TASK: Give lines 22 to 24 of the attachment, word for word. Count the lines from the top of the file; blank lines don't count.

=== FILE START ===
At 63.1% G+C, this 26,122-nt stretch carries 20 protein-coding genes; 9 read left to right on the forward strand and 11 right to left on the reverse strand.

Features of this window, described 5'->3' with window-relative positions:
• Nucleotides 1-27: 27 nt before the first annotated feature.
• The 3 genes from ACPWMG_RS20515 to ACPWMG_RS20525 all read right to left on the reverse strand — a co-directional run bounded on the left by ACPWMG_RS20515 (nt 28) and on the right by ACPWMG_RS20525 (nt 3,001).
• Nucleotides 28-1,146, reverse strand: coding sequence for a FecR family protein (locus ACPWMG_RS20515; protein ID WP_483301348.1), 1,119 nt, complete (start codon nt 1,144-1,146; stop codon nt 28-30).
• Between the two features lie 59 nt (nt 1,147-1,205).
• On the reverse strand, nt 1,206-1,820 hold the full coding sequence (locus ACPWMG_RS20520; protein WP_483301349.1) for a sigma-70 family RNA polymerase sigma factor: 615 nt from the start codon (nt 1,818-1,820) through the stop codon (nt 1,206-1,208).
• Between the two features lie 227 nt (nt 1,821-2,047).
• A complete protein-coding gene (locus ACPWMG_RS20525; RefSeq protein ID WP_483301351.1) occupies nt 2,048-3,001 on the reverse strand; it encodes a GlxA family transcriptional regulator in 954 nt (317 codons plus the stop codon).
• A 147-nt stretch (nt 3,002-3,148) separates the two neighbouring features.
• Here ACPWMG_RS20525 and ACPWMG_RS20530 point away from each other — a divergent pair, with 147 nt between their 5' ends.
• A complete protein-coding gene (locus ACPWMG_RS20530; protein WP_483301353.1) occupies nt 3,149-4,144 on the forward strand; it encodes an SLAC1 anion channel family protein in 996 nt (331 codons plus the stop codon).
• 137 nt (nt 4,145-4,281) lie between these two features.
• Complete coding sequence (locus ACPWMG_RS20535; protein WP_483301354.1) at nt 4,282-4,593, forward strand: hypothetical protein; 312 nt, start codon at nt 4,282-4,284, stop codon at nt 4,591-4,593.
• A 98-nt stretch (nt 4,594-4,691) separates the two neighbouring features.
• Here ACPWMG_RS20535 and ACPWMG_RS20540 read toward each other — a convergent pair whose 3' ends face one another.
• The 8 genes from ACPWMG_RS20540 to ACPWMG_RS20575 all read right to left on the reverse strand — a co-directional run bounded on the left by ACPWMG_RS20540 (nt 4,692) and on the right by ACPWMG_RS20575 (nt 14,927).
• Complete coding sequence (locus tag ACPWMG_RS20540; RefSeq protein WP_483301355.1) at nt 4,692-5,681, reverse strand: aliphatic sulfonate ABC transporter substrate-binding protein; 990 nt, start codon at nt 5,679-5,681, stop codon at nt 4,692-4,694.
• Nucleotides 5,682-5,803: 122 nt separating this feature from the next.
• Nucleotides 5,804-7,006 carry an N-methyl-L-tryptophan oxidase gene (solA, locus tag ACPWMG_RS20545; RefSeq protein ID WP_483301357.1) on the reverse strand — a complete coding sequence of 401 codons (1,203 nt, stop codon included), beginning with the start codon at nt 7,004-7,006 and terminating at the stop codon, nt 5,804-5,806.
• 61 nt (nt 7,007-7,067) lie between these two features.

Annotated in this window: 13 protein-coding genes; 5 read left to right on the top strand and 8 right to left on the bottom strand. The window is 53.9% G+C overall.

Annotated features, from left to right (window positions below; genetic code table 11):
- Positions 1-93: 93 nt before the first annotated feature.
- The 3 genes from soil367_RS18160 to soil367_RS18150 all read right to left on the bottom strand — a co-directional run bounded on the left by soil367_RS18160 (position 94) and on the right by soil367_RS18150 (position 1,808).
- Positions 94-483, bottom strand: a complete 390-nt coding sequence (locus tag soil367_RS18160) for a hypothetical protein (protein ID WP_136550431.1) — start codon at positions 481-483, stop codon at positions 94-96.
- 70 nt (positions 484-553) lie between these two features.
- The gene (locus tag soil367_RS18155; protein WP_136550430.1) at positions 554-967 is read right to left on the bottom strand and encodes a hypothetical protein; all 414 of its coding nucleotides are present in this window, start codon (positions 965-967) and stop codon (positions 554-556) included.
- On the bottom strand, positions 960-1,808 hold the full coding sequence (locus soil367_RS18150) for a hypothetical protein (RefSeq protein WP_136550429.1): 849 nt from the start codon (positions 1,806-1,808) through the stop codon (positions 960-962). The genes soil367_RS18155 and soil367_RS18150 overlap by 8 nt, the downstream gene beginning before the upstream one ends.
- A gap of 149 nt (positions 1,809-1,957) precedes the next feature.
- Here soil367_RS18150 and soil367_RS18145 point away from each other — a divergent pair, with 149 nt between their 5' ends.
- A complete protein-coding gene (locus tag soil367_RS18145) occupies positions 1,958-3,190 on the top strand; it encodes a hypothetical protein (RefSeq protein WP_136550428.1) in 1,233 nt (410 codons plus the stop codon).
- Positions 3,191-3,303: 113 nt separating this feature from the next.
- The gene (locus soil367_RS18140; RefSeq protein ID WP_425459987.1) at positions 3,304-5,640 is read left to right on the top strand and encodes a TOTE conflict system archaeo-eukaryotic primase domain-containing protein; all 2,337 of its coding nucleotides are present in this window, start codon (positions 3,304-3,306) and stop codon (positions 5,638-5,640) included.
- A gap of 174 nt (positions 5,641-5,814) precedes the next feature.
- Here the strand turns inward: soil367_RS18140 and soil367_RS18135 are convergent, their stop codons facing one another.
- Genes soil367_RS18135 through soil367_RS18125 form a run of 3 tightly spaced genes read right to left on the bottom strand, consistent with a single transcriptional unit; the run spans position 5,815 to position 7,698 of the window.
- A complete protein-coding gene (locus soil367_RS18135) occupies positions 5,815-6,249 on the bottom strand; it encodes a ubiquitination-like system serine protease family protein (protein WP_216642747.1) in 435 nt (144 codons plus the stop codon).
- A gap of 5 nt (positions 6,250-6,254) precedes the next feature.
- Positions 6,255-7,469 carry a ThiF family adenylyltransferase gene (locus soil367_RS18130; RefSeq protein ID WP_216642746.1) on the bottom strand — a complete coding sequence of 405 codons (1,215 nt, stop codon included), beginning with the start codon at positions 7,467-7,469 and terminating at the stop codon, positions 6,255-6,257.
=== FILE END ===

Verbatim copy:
Annotated in this window: 13 protein-coding genes; 5 read left to right on the top strand and 8 right to left on the bottom strand. The window is 53.9% G+C overall.

Annotated features, from left to right (window positions below; genetic code table 11):
- Positions 1-93: 93 nt before the first annotated feature.